On Wednesday morning I began writing a post about predictions for 2021, only to spend much of the afternoon watching a brutal reminder that 2020 wasn’t quite done with us yet (my “Dry January” didn’t make it past that afternoon). And we shouldn’t expect it to be, really; the story of 2021 will be shaped by whether and how we recover from three national traumas: politics, civil unrest, and COVID-19. It’s a trifecta that has left us exhausted: physically, emotionally, economically, and otherwise.
Our traumas have accelerated some trends and reversed others both great and small. Restaurant customers look forward to dining in again…but they won’t give up expanded takeout options or home cocktail delivery without a fight. Inclusion and representation have shifted from matters of concern to moral imperatives, not only in hiring practices but in our attention to indigenous art and culture. Before last year, flexible work arrangements were a perk of some offices that seemed frivolous in others. Now they’re standard operating procedure wherever possible and that’s unlikely to change; we’ll be feeling the impact on commercial real estate and urban cores for decades.
Of course, at least some sort of resolution in sight for two of last year’s traumas. A new President will be sworn in less than two weeks, and COVID vaccines will become available over the course of this year. Will those resolutions bring relief? I think so. We want to get back out. To see people in person. To be part of a crowd. To check the morning news without anxiety. Americans are ready to smile again. We’re ready to live again. We’re ready for an explosion of joy and for a celebration of life.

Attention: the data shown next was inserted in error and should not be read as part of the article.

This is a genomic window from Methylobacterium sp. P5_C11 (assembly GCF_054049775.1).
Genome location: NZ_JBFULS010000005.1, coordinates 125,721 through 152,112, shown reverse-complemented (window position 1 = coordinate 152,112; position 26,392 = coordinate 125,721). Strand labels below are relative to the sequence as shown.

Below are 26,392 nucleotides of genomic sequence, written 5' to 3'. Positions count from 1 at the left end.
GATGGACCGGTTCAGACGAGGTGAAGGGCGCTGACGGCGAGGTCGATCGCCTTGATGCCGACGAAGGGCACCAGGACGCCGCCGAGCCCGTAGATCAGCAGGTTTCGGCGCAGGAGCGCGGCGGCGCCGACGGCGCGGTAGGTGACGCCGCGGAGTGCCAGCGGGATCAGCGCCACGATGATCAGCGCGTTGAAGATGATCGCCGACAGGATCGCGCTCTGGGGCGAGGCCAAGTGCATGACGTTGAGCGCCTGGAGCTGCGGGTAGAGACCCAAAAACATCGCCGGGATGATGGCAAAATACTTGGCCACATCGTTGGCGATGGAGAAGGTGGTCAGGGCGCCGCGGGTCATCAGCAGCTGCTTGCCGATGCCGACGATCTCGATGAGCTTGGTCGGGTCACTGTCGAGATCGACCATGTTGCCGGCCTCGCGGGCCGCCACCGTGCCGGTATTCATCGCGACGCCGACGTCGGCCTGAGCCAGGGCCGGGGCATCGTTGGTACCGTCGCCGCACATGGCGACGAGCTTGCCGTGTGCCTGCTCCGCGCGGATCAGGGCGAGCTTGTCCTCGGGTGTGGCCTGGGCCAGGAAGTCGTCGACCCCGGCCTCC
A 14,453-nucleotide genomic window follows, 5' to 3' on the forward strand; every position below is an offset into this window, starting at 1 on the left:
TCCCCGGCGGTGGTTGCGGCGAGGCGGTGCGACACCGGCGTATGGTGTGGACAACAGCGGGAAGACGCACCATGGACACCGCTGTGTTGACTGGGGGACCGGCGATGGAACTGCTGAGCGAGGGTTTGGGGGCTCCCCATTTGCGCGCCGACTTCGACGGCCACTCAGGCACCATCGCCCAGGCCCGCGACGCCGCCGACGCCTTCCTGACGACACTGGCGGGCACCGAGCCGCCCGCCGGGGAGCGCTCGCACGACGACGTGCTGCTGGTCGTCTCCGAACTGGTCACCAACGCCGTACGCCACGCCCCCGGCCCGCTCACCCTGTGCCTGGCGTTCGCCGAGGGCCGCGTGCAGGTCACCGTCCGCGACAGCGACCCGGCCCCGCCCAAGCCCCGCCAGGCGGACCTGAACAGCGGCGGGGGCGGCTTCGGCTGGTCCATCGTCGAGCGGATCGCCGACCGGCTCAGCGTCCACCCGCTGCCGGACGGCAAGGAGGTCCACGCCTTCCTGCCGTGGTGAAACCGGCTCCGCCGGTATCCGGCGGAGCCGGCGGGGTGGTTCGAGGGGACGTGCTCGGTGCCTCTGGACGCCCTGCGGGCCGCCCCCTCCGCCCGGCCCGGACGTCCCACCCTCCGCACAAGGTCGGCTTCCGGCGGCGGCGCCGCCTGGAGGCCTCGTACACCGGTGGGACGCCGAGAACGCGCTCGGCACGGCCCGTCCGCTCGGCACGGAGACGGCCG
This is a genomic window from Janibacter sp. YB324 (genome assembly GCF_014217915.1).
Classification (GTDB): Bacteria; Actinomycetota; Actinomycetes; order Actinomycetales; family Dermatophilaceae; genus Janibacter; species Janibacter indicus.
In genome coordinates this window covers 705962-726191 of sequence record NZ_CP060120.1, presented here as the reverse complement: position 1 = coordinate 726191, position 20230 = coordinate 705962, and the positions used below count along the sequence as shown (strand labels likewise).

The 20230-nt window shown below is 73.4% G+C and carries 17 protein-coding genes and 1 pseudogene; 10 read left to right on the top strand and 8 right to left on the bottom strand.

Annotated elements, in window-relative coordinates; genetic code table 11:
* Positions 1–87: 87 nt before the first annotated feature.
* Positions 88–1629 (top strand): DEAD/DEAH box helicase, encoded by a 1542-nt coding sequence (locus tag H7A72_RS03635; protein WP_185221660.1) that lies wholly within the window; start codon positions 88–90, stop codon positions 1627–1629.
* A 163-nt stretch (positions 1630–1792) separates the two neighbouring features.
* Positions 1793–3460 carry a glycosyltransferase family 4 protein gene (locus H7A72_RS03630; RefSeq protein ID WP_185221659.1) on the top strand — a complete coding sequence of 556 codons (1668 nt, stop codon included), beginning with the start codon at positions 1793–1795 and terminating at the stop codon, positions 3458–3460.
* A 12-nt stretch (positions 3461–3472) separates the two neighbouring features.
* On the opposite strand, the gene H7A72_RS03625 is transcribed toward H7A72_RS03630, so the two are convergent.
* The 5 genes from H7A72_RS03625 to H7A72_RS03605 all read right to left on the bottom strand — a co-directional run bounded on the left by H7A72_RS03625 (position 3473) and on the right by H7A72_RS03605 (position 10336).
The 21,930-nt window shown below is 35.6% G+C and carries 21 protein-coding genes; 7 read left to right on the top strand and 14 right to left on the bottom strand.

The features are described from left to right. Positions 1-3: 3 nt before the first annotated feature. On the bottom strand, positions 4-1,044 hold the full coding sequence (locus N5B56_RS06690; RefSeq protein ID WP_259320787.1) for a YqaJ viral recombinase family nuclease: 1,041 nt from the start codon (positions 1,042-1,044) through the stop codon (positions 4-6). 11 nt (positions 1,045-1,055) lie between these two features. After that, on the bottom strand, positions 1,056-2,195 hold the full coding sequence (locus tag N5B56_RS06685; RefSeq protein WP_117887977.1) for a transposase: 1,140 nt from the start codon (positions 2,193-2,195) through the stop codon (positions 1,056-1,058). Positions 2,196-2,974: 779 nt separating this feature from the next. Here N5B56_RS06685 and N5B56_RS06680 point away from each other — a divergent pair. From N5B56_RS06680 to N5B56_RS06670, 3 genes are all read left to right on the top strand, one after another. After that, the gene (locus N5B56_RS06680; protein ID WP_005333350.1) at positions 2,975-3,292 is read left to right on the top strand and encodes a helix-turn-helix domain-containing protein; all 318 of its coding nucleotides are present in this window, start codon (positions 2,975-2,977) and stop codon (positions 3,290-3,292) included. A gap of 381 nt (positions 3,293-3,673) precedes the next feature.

Perhaps nobody feels these things more than Gen Z. They have drank less, smoked less, done less drugs, and had less sex than any other cohort of young people in decades. They’ve lived with an eye on the future, only to discover that tremendous misfortune can happen to them anyway. And they’re tired of feeling like they’re being held hostage – whether by the virus, by the police, by the prejudices and fears of their grandparents, or even by themselves. The voice of this largest generation in American history began to be heard last year; it will grow much louder as we emerge from our homes this year.
So with those things said, what should marketers do as we emerge from the traumas of 2020? We’ll be looking more closely at some of the specifics in coming months, but for now: help your customers free themselves from the anxiety and rise above the loathing. Help bring that explosion of joy to their lives. Help them make the `20s roar.
Get in touch with the PACO team, to learn more about our strategic and inclusive approach for 2021.